The strength of our study is that it is an innovative method of endocervicoscopy with 5% acetic acid application introduced by Bifulco et al. has been used where a novel idea of staining endocervical canal with 5% acetic acid and visualizing the SCJ with office hysteroscope in cases of T3 TZ is used to visualize SCJ in T3 TZ.

After we completed our study, a prospective study by other authors has been published highlighting the utility of endocervicoscopy in evaluation of cases of abnormal cytology/HPV positivity for high-risk strains with T3 TZ on colposcopy and concluded that it is a reliable method to detect the TZ in patients with type 3 TZ and unsatisfactory colposcopy.[17] The strength of our study is that we have used innovative method of endocervicoscopy using 5% acetic acid introduced by Bifulco et al.

The weakness of this study lies in the fact that the final histopathological diagnosis was based on the histopathology of endocervical curettings, which has high false-negative rate. This single-center study had small sample size.


   Conclusion Top


Our study shows that endocervicoscopy with office hysteroscope appears to be safe, effective, and feasible technique for visualization of complete SCJ in women with T3 TZ. It has the advantage of delineating the complete morphology of the endocervical canal and precisely localizing any abnormal lesions which might get missed on colposcopy in women with T3 TZ. However, more studies need to be conducted with a larger sample size.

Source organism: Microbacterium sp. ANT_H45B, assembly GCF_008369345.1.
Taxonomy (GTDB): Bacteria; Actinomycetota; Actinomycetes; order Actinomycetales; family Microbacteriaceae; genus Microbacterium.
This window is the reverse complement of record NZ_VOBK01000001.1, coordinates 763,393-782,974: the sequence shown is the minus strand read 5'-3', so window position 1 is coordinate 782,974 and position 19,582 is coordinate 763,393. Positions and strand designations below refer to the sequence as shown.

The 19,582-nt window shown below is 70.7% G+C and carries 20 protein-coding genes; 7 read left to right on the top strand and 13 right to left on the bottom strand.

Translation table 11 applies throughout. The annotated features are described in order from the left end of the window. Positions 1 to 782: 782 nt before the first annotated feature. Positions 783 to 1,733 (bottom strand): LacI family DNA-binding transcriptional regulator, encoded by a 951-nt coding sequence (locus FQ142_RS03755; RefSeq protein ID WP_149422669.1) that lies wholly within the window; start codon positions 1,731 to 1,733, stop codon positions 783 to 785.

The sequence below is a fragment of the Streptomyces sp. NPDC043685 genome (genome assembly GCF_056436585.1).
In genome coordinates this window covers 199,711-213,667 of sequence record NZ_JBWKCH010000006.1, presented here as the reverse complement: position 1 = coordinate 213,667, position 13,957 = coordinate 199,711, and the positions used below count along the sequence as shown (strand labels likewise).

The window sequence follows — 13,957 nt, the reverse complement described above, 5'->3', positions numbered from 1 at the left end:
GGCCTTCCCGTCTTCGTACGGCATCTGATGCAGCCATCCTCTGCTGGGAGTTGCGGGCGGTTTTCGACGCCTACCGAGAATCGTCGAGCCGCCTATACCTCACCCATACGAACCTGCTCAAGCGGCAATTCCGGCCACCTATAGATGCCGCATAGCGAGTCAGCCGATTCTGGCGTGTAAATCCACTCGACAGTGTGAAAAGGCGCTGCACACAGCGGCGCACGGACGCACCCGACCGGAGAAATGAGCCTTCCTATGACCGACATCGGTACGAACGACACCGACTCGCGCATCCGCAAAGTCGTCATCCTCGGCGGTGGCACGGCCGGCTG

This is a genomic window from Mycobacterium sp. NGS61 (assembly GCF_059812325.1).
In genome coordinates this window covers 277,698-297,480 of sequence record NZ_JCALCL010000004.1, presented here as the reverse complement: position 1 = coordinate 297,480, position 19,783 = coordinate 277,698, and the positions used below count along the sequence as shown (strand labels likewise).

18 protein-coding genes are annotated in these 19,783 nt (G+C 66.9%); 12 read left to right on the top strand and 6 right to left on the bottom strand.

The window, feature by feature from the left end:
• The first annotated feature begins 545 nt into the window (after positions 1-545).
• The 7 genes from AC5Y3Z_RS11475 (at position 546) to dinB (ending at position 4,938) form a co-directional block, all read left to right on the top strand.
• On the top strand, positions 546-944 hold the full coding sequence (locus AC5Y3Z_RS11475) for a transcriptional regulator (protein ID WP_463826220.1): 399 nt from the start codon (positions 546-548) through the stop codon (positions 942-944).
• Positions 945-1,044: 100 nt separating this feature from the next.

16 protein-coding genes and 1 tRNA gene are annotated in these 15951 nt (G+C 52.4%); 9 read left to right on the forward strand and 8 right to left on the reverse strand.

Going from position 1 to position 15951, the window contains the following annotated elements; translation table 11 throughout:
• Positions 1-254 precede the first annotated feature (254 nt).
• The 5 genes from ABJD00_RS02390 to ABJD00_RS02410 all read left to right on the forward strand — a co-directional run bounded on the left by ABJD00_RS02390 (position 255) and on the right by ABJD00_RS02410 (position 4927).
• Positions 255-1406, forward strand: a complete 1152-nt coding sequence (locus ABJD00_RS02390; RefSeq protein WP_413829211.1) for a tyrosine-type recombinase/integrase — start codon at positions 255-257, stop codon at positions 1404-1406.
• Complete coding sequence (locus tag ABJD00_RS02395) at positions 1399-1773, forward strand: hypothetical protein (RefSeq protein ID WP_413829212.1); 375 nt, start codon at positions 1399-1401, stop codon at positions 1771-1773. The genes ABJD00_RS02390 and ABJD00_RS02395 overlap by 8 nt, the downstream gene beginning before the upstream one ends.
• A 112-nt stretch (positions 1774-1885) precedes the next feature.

Financial support and sponsorship

Nil.

Conflicts of interest

There are no conflicts of interest.



 
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Bifulco G, Piccoli R, Lavitola G, Di Spiezio Sardo A, Spinelli M, Cavallaro A, et al. Endocervicoscopy: A new technique for the diagnostic work-up of cervical intraepithelial neoplasia allowing a tailored excisional therapy in young fertile women. Fertil Steril 2010;94:2726-31.  Back to cited text no. 13
    
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Greenberg MD. Reid's colposcopic index. In: Apgar BS, Brotzman GL, Spitzer M, editors. Colposcopy: Principles and Practice: An Integrated Textbook and Atlas. 1st ed. Philadelphia, PA: WB Saunders; 2002. p. 213-24.  Back to cited text no. 14